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c++ - Exposing template member field

问题描述:

It is generally a bad idea to expose the internal structure of a class:

class MyClass {

public:

double& Val() { return m_val; } // <---------- Bad

double const& Val() const { return m_val; }

private:

double m_val;

};

But what about:

template <typename T>

class MyClass {

public:

T& Val() { return m_val; } // <---------- Bad/Good?

T const& Val() const { return m_val; }

private:

T m_val;

};

Now the user of that class already knows of the existence or at least reliance of MyClass<T> on type T (he chose T).

Is it any better than the first case?

EDIT:

The reason I need to access m_val from the outside is to modify it in some way. Say use a non-const method. const won't do here.

To add some context. T is a type from the user domain that implements an interface MyClass could use (and other domain specific functionality). The user knows that MyClass has type T member as MyClass has to constructors:

  1. MyClass(T& val) //From user - has "val" in user scope. No need to expose
  2. MyClass(int id) //From external source by id - no "val" in user scope. Expose?

EDIT:

If I was coping only with a non-template scenario then I would add the functionality required to handle m_val to MyClassinterface. However, as I don't know anything about T I can't do it without getting into messy partial template specialization which would increase the amount of code significantly and would require modifications to MyClass<T> any time T changes

网友答案:

Unless I have serious reason to do otherwise I try to stick with

T const& GetVal() const;
void SetVal( const T& val );

Clients can guess from the 1st signature that you are storing a variable of type T somewhere. But I can live with this for the sake of performace. Another option would be to return T by value. But this could cause an extra copy.

网友答案:

Generally it's something to avoid as it breaks encapulation, and prevents the class from managing it's own internal data.

But it's not bad practice on it's own, it's how you use it. std::vector obviously does just this and that's reasonable...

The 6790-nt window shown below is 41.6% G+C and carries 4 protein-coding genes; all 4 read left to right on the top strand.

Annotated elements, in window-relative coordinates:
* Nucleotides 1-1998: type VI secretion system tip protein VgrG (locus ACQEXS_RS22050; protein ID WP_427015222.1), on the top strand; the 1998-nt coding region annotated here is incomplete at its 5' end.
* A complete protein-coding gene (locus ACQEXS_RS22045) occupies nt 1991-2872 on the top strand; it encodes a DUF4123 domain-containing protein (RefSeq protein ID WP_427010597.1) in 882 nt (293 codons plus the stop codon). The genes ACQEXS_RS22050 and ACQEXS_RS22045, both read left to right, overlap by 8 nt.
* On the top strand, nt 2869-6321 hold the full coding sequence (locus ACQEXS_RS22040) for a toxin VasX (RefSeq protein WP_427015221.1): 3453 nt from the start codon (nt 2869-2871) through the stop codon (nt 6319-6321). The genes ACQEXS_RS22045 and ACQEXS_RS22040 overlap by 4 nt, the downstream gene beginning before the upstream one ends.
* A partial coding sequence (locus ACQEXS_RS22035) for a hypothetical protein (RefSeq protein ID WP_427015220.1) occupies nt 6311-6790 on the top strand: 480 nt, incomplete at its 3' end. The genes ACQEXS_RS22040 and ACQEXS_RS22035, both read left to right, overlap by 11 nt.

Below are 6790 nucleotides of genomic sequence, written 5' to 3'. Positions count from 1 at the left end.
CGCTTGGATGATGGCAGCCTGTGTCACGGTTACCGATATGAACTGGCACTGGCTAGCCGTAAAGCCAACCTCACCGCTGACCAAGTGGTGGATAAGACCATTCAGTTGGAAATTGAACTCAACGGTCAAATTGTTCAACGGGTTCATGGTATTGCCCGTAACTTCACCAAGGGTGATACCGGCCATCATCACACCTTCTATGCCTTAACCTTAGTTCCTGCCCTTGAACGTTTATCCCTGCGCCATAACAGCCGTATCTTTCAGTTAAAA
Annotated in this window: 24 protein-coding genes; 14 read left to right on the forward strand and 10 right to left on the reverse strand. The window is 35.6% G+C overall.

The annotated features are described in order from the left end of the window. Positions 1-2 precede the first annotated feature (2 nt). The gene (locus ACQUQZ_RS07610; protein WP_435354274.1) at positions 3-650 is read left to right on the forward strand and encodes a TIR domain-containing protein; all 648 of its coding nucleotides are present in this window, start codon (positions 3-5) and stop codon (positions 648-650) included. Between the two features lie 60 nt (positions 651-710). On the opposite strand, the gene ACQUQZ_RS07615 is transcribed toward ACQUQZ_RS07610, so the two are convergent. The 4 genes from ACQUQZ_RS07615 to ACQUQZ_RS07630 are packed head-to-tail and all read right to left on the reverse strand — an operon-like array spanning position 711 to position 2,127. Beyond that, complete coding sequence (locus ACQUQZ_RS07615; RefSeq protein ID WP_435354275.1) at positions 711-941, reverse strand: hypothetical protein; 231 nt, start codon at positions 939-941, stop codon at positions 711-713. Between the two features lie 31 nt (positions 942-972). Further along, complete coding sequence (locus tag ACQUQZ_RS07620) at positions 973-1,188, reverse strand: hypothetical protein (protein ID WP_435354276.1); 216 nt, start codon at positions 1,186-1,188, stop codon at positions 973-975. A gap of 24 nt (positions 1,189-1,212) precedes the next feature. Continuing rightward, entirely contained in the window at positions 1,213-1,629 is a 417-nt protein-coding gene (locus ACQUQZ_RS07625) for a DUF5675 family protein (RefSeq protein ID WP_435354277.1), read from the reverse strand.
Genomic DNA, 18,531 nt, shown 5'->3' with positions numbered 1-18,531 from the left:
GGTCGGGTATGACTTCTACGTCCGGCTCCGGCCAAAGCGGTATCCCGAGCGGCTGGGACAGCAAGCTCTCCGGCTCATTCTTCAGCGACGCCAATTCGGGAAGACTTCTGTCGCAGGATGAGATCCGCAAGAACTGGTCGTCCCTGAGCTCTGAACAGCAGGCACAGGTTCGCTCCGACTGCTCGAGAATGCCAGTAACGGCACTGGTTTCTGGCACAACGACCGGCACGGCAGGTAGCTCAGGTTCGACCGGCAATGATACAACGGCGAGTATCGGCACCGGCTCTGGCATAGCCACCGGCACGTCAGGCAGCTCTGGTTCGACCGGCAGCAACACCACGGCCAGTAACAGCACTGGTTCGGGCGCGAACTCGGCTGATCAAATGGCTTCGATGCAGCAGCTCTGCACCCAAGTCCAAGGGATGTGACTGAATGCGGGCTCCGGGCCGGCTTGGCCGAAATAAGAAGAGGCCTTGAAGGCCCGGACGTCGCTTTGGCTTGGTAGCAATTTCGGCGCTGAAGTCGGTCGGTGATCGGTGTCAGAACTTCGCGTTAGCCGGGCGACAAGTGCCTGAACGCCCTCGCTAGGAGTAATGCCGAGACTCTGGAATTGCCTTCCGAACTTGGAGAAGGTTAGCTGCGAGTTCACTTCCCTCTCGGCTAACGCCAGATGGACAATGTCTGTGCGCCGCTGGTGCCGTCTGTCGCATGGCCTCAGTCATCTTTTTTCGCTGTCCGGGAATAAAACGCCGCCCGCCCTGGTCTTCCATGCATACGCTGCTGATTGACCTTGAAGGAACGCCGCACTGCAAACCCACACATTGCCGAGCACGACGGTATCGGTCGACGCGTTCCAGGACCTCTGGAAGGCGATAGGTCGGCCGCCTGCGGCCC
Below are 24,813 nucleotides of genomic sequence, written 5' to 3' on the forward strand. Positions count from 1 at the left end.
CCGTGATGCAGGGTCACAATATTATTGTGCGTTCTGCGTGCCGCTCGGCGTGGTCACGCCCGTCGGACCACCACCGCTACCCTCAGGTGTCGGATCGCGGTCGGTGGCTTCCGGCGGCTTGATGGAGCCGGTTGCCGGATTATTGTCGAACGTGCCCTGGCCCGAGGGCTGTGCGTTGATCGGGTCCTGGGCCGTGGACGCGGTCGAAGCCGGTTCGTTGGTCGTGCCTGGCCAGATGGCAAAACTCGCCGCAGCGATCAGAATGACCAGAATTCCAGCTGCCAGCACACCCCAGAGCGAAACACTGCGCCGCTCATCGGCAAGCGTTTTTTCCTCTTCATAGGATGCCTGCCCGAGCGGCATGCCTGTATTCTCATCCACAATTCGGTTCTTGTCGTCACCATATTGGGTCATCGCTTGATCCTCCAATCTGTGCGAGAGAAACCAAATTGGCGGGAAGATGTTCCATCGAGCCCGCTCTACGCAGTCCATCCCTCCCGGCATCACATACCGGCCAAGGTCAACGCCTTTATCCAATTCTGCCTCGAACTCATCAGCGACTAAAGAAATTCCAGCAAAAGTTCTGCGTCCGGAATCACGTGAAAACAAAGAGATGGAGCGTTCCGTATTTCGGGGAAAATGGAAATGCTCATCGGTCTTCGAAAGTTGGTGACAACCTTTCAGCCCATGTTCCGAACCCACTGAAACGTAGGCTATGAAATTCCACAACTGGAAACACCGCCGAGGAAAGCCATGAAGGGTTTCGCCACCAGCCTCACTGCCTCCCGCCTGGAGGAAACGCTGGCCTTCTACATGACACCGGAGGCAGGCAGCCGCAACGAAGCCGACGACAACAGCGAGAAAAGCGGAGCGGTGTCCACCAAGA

网友答案:

If you think about the reasons for avoiding these...

double& Val() { return m_val; } // <---------- Bad
double const& Val() const { return m_val; } 

...you can assess whether the impacts are less "bad" for template.

The reasons this was "bad" include:

  • You need to have a variable somewhere for both Val() functions to return a reference to, and you have no real control over how long the client code will expect it to be valid or what they'll do with it. That means you can't enforce invariants about the data member, you can't provide internal locking to make get/set operations thread safe, you can't change the implementation to remove the double and calculate the value on the fly or encode the value being set in some different way.

  • In many cases, get/set functions are the wrong way to build an interface, and the focus should be on asking the class to perform operations rather than fiddling with specific parts of it's data. Still, that's a generalisation and there are plenty of cases where data members are validly exposed.

Macros make no difference to either of these issues.

网友答案:

In your second suggestion you are not only returning the same internal variable, but you are also making the user think that this variable somehow depends on the type fed to the template. In your case, I believe, the type of the variable is totally irrelevant to anything at all (since you had the first version initially, I believe it's the only one you need, otherwise you would have had a template right away), so using a template here is confusing and pretty useless. Sorry if that last sentence was confusing...

Moreover, you are not exposing the internal structure of the class here. Using setters and getters (which is your case here) is a way to hide the structure, so it's fine.

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